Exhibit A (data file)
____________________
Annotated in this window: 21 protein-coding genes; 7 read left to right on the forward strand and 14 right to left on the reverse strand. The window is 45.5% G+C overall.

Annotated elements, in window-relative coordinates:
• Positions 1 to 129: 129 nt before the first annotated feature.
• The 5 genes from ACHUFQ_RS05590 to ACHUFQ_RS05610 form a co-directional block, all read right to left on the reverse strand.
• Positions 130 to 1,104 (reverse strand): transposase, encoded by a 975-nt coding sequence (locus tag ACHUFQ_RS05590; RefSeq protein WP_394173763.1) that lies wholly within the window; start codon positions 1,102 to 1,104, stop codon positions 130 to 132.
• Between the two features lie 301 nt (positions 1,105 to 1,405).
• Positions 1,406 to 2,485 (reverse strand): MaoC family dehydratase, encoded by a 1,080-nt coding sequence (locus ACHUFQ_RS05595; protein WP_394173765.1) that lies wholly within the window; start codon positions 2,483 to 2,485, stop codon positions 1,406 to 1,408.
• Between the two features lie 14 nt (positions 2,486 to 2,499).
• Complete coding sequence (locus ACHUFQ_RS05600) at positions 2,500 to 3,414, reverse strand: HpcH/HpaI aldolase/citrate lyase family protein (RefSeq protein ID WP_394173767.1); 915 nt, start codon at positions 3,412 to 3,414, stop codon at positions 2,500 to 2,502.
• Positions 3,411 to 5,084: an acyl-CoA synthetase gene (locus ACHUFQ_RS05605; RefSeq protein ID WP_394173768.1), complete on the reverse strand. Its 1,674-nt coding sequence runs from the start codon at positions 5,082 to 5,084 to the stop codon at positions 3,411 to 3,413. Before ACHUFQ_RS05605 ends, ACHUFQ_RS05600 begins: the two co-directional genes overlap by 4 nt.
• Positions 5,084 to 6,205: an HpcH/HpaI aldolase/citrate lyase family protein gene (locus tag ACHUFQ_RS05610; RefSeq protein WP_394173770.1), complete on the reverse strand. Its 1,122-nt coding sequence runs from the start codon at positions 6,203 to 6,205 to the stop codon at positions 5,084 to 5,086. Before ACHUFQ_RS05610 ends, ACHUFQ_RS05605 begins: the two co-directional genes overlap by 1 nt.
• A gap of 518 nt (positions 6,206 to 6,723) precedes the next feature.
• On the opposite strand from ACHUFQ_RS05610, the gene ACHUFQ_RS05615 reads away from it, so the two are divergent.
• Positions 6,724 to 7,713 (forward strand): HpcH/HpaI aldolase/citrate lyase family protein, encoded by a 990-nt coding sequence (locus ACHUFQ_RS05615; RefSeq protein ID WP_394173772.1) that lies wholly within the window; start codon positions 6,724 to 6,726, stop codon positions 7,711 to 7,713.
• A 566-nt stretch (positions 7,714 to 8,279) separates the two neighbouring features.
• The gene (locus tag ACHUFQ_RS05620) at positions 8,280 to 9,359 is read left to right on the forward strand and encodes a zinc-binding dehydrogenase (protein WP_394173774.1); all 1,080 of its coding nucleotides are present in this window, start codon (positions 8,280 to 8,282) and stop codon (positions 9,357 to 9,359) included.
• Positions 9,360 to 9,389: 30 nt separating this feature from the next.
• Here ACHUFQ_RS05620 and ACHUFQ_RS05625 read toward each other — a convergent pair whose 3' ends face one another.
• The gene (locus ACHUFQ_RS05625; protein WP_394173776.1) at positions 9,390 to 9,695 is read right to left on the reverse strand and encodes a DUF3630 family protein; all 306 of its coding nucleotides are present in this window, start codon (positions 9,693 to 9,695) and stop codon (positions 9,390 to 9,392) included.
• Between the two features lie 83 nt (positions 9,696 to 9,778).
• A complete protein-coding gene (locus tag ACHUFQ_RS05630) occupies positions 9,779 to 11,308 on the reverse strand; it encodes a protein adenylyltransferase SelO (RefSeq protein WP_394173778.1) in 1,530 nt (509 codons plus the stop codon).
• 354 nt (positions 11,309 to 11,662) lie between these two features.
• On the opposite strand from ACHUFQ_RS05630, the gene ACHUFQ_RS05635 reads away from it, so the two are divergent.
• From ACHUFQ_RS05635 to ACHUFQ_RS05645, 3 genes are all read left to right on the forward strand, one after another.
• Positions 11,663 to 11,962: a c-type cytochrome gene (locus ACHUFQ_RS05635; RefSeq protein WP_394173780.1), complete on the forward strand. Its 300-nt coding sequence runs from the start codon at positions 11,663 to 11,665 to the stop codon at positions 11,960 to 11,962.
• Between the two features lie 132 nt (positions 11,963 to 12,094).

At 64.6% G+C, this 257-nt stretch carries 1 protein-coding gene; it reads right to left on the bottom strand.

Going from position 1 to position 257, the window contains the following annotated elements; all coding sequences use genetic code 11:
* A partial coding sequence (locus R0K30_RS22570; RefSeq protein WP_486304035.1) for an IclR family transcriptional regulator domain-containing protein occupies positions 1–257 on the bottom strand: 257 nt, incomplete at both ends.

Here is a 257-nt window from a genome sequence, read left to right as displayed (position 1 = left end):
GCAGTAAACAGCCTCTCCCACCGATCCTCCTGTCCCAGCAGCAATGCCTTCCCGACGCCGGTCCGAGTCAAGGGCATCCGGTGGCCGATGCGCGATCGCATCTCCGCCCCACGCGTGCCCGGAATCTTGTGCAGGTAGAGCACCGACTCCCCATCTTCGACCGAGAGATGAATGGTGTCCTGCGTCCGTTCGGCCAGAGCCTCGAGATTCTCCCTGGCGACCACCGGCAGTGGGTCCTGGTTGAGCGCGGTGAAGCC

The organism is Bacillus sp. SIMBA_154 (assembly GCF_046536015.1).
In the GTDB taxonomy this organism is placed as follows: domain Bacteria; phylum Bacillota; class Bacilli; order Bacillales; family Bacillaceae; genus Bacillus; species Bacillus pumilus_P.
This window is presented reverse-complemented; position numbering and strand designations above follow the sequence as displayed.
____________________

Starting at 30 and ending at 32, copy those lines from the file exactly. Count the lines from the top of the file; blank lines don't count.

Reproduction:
Here is a 257-nt window from a genome sequence, read left to right as displayed (position 1 = left end):
GCAGTAAACAGCCTCTCCCACCGATCCTCCTGTCCCAGCAGCAATGCCTTCCCGACGCCGGTCCGAGTCAAGGGCATCCGGTGGCCGATGCGCGATCGCATCTCCGCCCCACGCGTGCCCGGAATCTTGTGCAGGTAGAGCACCGACTCCCCATCTTCGACCGAGAGATGAATGGTGTCCTGCGTCCGTTCGGCCAGAGCCTCGAGATTCTCCCTGGCGACCACCGGCAGTGGGTCCTGGTTGAGCGCGGTGAAGCC

The organism is Bacillus sp. SIMBA_154 (assembly GCF_046536015.1).